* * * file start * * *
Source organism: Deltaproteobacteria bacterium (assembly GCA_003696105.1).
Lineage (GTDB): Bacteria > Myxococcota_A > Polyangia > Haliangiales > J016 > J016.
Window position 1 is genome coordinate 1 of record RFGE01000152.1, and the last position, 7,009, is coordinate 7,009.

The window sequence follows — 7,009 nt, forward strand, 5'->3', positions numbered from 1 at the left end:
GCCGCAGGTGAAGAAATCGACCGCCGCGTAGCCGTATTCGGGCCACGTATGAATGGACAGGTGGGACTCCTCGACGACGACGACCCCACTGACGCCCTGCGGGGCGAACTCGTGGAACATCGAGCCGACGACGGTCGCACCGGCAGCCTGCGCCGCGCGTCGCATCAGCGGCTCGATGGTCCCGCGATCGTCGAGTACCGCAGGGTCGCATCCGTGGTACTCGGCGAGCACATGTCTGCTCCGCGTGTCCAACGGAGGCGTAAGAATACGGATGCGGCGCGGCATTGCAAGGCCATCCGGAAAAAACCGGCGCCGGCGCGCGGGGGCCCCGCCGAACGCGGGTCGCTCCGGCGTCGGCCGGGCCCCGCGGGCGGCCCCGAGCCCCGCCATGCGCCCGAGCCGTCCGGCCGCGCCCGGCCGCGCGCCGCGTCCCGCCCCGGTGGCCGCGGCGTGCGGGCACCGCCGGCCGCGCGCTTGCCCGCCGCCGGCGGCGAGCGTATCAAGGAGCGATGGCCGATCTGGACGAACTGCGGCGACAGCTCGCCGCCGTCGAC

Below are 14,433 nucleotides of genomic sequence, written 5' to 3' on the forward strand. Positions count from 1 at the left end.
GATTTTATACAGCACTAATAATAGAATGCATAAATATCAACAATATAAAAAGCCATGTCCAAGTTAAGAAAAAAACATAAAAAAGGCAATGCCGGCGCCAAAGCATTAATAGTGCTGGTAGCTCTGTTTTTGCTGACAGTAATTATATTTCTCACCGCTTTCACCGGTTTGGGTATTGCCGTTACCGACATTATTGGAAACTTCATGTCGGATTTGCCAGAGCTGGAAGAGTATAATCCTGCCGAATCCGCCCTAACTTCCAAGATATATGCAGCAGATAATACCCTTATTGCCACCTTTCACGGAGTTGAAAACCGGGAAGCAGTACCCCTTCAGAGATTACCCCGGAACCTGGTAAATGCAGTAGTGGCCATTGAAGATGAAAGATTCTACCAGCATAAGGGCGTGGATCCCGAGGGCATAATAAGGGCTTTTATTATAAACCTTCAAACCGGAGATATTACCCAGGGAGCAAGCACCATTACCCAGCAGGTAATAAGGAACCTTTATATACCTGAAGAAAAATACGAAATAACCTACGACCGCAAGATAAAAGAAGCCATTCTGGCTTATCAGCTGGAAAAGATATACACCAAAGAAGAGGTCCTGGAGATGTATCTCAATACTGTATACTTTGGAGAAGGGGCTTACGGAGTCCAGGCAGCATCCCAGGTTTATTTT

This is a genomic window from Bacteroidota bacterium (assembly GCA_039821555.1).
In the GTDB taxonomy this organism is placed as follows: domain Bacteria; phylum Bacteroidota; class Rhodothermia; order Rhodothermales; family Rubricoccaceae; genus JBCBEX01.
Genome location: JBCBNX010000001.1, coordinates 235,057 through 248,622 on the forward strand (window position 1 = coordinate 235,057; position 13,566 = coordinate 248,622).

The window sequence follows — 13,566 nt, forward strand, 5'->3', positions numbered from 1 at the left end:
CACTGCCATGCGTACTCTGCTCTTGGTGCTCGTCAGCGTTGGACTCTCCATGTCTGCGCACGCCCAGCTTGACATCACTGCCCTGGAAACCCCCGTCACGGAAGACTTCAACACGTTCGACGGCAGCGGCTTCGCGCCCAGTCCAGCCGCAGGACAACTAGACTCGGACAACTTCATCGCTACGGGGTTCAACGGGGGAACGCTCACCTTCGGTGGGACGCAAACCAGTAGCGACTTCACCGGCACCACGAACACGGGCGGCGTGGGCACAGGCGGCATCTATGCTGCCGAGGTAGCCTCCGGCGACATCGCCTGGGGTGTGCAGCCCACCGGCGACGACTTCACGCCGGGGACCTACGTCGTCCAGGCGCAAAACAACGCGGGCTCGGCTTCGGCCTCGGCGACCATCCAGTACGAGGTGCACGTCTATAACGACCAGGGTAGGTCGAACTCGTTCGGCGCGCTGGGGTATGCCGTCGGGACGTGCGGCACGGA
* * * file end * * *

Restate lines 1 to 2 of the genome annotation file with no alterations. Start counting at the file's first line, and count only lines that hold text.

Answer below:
Source organism: Deltaproteobacteria bacterium (assembly GCA_003696105.1).
Lineage (GTDB): Bacteria > Myxococcota_A > Polyangia > Haliangiales > J016 > J016.